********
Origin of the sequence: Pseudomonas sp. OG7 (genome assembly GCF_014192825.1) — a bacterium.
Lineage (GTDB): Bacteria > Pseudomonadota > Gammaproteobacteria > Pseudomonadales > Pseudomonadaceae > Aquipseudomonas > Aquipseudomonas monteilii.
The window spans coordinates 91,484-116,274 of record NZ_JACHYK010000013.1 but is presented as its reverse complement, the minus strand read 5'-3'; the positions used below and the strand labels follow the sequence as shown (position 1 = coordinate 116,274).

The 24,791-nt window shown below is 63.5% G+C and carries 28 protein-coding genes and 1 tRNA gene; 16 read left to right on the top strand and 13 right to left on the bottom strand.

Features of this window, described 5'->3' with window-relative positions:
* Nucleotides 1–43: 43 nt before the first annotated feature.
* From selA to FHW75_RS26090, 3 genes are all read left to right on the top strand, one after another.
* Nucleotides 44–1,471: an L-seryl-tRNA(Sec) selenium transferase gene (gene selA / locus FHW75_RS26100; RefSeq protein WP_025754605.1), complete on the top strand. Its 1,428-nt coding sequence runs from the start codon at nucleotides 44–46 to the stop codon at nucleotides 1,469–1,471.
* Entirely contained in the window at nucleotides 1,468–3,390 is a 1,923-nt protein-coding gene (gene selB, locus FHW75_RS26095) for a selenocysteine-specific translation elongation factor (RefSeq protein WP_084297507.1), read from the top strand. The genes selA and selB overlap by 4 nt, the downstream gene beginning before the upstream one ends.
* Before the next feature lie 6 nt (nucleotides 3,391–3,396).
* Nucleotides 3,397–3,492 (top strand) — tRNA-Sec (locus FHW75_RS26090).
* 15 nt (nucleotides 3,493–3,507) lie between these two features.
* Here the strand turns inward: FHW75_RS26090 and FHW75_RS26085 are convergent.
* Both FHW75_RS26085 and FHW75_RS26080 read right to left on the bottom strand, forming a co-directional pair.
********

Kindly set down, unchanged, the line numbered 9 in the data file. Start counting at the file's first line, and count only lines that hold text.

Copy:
* Entirely contained in the window at nucleotides 1,468–3,390 is a 1,923-nt protein-coding gene (gene selB, locus FHW75_RS26095) for a selenocysteine-specific translation elongation factor (RefSeq protein WP_084297507.1), read from the top strand. The genes selA and selB overlap by 4 nt, the downstream gene beginning before the upstream one ends.